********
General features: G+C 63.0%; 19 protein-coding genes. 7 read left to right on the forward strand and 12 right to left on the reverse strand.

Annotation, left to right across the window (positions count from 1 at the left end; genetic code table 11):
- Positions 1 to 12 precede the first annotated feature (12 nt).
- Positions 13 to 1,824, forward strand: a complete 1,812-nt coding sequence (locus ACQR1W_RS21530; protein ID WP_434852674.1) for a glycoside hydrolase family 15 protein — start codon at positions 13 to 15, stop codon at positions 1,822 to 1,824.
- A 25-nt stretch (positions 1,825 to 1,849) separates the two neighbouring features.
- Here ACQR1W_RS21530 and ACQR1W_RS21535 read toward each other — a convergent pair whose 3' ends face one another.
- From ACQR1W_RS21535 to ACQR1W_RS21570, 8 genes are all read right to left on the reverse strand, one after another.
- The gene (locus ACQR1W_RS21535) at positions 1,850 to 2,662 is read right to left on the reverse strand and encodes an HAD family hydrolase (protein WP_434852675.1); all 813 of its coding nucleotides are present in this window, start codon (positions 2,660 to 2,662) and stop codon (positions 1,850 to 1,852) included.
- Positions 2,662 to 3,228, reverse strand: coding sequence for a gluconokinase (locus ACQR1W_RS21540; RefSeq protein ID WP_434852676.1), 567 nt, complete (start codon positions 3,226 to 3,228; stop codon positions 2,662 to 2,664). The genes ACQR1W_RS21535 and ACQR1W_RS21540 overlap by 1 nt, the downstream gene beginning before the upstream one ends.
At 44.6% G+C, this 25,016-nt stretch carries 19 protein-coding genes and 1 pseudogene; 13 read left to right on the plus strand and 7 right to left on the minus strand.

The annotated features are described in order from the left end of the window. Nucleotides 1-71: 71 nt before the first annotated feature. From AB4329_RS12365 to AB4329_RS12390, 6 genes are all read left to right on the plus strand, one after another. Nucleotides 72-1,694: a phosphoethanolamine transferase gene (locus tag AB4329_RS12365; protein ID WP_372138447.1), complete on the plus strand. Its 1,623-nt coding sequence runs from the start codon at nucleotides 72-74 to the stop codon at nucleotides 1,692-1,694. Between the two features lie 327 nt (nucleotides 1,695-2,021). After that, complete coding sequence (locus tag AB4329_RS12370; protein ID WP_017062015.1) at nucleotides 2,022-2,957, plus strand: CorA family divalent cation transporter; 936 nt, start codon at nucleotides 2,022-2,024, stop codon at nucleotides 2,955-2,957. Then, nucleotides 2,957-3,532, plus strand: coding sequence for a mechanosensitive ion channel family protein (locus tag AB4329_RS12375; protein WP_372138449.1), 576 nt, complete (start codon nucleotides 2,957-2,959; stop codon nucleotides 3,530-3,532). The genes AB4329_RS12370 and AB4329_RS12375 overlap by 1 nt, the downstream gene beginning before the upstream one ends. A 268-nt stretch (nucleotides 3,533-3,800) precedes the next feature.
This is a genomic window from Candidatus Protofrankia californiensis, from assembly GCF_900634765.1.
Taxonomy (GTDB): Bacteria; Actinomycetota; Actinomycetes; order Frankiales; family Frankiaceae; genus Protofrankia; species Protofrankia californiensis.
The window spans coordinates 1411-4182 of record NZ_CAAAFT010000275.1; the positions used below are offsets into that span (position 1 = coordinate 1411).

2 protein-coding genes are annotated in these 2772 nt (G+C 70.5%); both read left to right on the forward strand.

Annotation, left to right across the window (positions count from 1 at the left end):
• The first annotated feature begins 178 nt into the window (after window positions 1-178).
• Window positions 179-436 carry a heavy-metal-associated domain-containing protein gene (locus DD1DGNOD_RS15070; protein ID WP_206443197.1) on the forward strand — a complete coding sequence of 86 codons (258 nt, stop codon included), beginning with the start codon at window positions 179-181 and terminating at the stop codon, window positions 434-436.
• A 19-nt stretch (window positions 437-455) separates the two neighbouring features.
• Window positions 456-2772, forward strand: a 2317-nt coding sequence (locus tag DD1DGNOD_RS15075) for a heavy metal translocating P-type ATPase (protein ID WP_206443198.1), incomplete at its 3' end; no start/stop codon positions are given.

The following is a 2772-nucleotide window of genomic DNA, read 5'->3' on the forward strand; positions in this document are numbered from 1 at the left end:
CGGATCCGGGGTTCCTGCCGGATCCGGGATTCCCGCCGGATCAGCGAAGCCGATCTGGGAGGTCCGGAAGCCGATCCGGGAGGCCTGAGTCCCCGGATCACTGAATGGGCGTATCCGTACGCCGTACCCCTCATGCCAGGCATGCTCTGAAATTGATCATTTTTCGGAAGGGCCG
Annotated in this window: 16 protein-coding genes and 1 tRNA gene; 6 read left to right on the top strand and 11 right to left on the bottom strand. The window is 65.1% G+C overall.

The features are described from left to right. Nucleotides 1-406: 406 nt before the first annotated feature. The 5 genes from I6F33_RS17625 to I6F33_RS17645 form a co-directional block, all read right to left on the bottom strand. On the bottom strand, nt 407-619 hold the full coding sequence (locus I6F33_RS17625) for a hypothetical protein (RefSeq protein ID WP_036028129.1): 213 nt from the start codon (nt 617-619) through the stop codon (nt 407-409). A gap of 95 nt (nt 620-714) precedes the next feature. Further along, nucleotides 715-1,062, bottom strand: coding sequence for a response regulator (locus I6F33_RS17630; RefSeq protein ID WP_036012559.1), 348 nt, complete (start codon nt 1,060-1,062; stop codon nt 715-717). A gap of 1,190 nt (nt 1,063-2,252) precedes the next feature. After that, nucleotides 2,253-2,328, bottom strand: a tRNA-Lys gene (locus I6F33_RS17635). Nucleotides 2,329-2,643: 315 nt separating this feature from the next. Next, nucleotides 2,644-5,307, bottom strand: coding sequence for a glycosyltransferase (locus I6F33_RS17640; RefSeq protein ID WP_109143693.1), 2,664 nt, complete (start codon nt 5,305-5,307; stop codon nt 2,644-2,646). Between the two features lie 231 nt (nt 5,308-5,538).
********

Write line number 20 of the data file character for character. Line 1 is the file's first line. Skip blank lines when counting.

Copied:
• Window positions 456-2772, forward strand: a 2317-nt coding sequence (locus tag DD1DGNOD_RS15075) for a heavy metal translocating P-type ATPase (protein ID WP_206443198.1), incomplete at its 3' end; no start/stop codon positions are given.